He's the most powerful federal law enforcement official in Massachusetts, and the closest representative to the Trump administration in one of the country's most liberal states. Andrew Lelling was the president's pick to take over as the U.S. Attorney for the District of Massachusetts. The Sharon resident has served more than a decade in the Justice Department's Boston office where he was lead prosecutor on drug trafficking, fraud and immigration cases — top issues for both of his bosses: Attorney General Jeff Sessions and President Donald Trump.
In an interview with Greater Boston’s Jim Braude, U.S. Attorney Lelling discussed his latest prosecutorial successes, as well his positions on marijuana enforcement, immigration and what it’s like to work for Attorney General Sessions. The following is a transcript of the interview edited for clarity.
Jim Braude: So, the Attorney General traveled here roughly four days ago for the announcement of a prosecution of 25 people, I think 21 of whom were undocumented. It's on the exact same day as the court ordered reunification of families separated at the border. Is it fair to say that that was not a coincidence that it was in part intended to distract from that reunification chaos?
Andrew Lelling: Oh, that was totally a coincidence. We pick the date. It's an operational decision. The agents tell us when they have enough evidence together to do the arrests we want to make, we pick the day, we invite the Attorney General and we hope he can make it.
Lelling: Is that the kind of case that the Attorney General would ordinarily travel to a jurisdiction like Massachusetts. Well it depends if you're doing a case that reflects the administration's priorities. So here you've got two things that the Attorney General cares a lot about border security, protecting the public treasury. We're able to put both those things together in this case. We invited him to come and his people decided that that was something he wanted to do.
Braude: Let me quote to you in a related kind of thing you told Commonwealth Magazine one of the things we wanted to highlight in keeping with the president's priorities was to at least bring into the public conversation. There's some fraction of the illegal immigrant population countries committing a number of other offenses. There is some fraction but from the research I've seen the fraction of people here illegally is lower than people who are born here. So aren't you conveying the wrong message when you identify a nationality suggesting essentially those kinds of people are more likely to commit crimes in your neighborhood.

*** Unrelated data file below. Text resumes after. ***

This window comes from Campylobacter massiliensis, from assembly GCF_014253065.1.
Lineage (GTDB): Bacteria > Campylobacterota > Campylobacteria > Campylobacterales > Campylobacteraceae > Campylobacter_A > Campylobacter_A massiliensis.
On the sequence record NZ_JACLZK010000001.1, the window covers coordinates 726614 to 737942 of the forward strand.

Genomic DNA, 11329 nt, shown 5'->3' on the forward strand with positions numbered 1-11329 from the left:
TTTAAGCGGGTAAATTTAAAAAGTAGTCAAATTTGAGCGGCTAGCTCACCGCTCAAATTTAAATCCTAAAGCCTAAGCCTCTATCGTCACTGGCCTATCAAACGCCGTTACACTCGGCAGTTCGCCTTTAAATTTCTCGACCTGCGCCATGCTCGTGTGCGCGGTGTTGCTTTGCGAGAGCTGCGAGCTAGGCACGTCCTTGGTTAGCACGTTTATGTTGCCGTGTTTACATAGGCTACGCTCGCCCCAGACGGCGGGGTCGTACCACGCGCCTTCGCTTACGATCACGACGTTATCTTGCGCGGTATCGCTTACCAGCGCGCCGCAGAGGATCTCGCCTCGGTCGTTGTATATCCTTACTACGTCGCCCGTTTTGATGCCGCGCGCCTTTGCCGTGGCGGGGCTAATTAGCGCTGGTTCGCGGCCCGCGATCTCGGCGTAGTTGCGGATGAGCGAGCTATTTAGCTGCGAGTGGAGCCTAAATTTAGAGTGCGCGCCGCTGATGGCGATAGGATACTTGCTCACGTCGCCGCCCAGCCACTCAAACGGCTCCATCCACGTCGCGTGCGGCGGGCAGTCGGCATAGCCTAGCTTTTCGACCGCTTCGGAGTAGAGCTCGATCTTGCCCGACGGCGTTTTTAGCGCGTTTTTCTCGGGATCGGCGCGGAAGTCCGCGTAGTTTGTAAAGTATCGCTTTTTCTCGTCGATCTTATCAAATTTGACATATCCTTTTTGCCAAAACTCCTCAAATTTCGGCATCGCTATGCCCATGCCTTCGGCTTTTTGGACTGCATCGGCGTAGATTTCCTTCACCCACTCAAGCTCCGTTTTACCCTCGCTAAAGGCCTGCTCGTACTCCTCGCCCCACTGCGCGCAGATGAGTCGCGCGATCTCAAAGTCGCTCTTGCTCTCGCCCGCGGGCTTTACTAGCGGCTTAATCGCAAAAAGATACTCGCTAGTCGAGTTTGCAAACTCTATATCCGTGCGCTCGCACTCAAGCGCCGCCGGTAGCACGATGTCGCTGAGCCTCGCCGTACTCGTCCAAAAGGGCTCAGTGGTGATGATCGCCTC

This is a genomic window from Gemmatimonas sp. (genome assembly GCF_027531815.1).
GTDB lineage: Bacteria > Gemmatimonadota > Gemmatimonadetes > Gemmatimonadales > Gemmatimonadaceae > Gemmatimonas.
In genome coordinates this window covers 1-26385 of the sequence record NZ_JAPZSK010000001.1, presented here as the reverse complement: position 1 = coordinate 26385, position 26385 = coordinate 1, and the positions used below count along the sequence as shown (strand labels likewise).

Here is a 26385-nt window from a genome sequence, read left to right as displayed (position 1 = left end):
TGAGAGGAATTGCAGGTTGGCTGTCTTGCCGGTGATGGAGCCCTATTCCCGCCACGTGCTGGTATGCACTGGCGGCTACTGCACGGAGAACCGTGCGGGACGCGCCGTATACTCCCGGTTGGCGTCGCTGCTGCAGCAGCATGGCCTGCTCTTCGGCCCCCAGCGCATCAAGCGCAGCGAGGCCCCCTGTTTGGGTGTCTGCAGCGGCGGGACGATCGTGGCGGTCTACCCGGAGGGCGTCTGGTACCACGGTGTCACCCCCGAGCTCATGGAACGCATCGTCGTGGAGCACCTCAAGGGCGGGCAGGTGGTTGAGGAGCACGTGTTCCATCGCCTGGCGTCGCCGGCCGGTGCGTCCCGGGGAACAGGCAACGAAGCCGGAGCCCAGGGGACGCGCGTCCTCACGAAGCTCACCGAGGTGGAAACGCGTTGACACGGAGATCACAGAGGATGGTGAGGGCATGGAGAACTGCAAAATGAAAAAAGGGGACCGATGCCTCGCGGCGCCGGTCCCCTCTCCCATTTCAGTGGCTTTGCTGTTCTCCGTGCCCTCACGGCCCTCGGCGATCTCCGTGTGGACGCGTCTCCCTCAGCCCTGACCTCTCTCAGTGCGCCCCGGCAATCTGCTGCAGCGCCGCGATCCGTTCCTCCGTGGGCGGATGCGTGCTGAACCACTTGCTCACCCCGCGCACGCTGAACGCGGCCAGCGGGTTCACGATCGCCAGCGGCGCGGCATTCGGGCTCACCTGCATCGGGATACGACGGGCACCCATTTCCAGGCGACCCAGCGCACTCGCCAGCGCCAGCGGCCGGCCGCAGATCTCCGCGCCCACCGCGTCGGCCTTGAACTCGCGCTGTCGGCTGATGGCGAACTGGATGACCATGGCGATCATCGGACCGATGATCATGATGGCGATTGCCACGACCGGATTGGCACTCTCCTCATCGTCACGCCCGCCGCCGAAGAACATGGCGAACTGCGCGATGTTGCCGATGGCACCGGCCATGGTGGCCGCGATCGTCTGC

Lelling: Well I think the point we're trying to make and a point the Attorney General makes a lot is that when it comes to people who are in the country illegally and who then commit other crimes were it not for being able to enter the country illegally, they couldn't commit the other crimes. And so, a stronger border means that they're not here to do that. I agree with you. The vast vast majority of immigrants to this country illegally or otherwise are not running around committing crimes. It just happens to be that with illegal immigrants the illegality of coming over the border is compounded by the crime they committed here.
Braude: Do you worry that you're sending a message that you don't appear to intend to be sending them about those people?
Lelling: I don't think we're sending that message. I agree there is that risk, but I've tried to be very careful about that. So, for example I was talking to Commonwealth Magazine we highlight the nationality of defendants were prosecuted when those defendants have entered the country illegally and we point that out because I do think it's in the public interest and certainly part of the public conversation now to highlight that when you have someone who has entered the country illegally who does some with something else illegally. If someone is in the country legally with an "L," I do not have my people point out the nationality of that person. We're a country of immigrants if you came here legally you played by the rules. Alright, well then fine. That's not relevant.